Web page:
Ketch (ship type)
A ketch (also: ketch ) is a sailing boat with two masts , the front main mast and the aft, smaller and smaller mizzen mast . The ketch (in contrast to the yawl ) has its mizzen mast within the (construction) waterline . Other definitions say "within the length between the perpendiculars ", i.e. in front of the rudder axis or "in front of the helmsman". For most ketch rigged boats, all three definitions apply. Since the mizzen mast is smaller than the main mast, a ketch is also called a master and a half. A two-master with a smaller or equally large front mast and side sails is called a schooner , in contrast to a ketch and yawl .
The ketch was developed for fishing and coastal navigation in England around the mid-17th century , with lifting capacities of up to 50 tons.
The ketch is a popular long-distance sailor because the mainsail is closer to the yaw axis and thus has almost no influence on the yaw moment. The additional mizzen , on the other hand, has a large distance to the yaw axis and thus compensates for the pressure of the headsail very effectively. Ketch-rigged boats can often be trimmed so that they steer themselves without additional equipment.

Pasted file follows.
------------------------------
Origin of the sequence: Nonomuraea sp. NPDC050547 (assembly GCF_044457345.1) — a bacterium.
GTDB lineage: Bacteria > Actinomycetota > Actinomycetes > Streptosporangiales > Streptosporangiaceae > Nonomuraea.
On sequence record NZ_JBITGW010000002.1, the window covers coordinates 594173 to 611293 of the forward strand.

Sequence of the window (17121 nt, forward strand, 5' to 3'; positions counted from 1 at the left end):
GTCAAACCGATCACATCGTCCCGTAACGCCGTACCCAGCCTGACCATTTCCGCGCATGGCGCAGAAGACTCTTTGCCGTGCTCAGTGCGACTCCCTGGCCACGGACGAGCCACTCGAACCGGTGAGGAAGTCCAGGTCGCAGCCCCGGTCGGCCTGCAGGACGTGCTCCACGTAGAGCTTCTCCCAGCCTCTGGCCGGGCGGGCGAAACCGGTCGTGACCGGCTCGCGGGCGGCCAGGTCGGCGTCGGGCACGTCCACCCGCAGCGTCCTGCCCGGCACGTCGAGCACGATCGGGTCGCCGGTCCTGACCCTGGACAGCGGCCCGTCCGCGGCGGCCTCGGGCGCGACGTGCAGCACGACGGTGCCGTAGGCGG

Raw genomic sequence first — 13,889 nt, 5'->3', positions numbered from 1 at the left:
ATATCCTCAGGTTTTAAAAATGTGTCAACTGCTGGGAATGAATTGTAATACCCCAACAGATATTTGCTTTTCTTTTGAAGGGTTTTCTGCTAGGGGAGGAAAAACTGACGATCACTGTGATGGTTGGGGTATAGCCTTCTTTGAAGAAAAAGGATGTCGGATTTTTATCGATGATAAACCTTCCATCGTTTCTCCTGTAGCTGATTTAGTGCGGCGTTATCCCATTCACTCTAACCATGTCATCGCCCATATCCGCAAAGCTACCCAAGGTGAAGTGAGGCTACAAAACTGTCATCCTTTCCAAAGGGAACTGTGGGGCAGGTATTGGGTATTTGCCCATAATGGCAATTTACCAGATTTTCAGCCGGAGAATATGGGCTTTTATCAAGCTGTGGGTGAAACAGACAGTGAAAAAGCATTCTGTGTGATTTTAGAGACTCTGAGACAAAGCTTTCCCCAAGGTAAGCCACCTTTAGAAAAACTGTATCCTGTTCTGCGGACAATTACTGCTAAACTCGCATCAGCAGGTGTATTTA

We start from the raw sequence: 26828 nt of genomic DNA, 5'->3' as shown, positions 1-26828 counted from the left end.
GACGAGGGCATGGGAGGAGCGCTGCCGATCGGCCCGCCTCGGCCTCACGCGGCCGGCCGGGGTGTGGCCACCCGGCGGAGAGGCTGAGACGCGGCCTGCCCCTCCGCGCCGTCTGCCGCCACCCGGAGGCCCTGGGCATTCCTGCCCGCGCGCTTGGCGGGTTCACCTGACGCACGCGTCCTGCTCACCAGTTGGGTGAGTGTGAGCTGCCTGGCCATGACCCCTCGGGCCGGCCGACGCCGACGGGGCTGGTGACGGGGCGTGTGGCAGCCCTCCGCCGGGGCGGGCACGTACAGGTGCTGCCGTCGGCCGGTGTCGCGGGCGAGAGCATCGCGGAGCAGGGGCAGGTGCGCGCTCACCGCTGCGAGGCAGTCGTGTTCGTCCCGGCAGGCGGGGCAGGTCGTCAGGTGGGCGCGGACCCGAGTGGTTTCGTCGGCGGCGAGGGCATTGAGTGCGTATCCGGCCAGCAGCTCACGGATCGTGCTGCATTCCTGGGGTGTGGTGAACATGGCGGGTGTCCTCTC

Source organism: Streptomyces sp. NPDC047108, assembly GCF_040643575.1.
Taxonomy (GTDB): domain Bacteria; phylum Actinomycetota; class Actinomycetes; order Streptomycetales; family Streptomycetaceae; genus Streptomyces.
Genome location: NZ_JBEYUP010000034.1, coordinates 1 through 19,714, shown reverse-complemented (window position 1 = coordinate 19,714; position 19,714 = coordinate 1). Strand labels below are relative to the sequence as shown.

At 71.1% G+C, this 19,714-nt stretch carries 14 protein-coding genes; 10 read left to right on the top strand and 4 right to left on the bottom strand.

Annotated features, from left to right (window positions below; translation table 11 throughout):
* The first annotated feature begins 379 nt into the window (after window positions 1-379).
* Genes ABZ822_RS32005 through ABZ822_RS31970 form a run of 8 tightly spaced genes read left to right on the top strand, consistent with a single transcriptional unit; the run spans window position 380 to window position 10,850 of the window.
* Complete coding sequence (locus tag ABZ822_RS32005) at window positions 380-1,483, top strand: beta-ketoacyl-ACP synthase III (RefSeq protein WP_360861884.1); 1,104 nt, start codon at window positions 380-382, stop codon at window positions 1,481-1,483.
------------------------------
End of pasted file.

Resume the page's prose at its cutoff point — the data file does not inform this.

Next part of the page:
Another advantage is the greater division of the sail plan . The individual sails are smaller (than on a sloop, for example ) and can therefore be set and retrieved more easily or by fewer crew members. Often, when the wind increases , you can reduce the sail area appropriately by hiding a whole sail instead of reefing it . The ketch can also only be driven under a mizzen and jib .
Disadvantages of the ketch rigging are the mostly higher weight due to the second mast and the additional costs for it. In addition, the ends of the ship become heavier (a mast in the stern; the main mast closer to the bow), which makes the boat more sluggish in rough seas and allows it to dive deeper into the waves. The mizzen covers the mainsail in aft winds and when the wind is blowing the mainsail can interfere with the flow of the mizzen.
Some ketch-rigged English cargo sailors use “ketch” as their type designation. The West Country Trading Ketch (around 25 m long, the hull is similar to that of the schooner) was particularly widespread on the south-west coast of England and in Wales . A similar type of ship is the Cowes Ketch (13 m long, vertical stern ), which was used as a cargo ship between the mainland and the Isle of Wight .
- Jensen, Jens Kusk: Handbook of practical seamanship on traditional sailing ships. Hamburg: Palstek Verlag, (Reprint) 1998, ISBN 3-89365-722-3